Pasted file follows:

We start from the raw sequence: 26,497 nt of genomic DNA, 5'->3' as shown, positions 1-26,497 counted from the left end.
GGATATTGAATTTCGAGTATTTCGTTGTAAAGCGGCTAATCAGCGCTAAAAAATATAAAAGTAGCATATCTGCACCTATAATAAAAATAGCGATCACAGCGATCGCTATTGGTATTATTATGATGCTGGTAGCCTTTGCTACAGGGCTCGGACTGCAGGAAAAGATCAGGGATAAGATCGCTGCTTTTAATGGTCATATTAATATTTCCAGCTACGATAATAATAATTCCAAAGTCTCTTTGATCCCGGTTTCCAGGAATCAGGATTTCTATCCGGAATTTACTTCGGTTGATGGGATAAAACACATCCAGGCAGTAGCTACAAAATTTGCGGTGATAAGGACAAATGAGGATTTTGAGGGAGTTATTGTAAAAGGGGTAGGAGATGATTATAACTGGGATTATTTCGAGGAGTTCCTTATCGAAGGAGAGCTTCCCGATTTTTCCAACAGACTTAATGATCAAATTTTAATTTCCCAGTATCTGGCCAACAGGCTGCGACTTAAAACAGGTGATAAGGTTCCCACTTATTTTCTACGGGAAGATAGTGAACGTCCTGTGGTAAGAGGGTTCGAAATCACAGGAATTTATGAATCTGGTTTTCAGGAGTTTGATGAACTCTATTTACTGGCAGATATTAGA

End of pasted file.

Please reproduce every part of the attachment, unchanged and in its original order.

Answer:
We start from the raw sequence: 26,497 nt of genomic DNA, 5'->3' as shown, positions 1-26,497 counted from the left end.
GGATATTGAATTTCGAGTATTTCGTTGTAAAGCGGCTAATCAGCGCTAAAAAATATAAAAGTAGCATATCTGCACCTATAATAAAAATAGCGATCACAGCGATCGCTATTGGTATTATTATGATGCTGGTAGCCTTTGCTACAGGGCTCGGACTGCAGGAAAAGATCAGGGATAAGATCGCTGCTTTTAATGGTCATATTAATATTTCCAGCTACGATAATAATAATTCCAAAGTCTCTTTGATCCCGGTTTCCAGGAATCAGGATTTCTATCCGGAATTTACTTCGGTTGATGGGATAAAACACATCCAGGCAGTAGCTACAAAATTTGCGGTGATAAGGACAAATGAGGATTTTGAGGGAGTTATTGTAAAAGGGGTAGGAGATGATTATAACTGGGATTATTTCGAGGAGTTCCTTATCGAAGGAGAGCTTCCCGATTTTTCCAACAGACTTAATGATCAAATTTTAATTTCCCAGTATCTGGCCAACAGGCTGCGACTTAAAACAGGTGATAAGGTTCCCACTTATTTTCTACGGGAAGATAGTGAACGTCCTGTGGTAAGAGGGTTCGAAATCACAGGAATTTATGAATCTGGTTTTCAGGAGTTTGATGAACTCTATTTACTGGCAGATATTAGA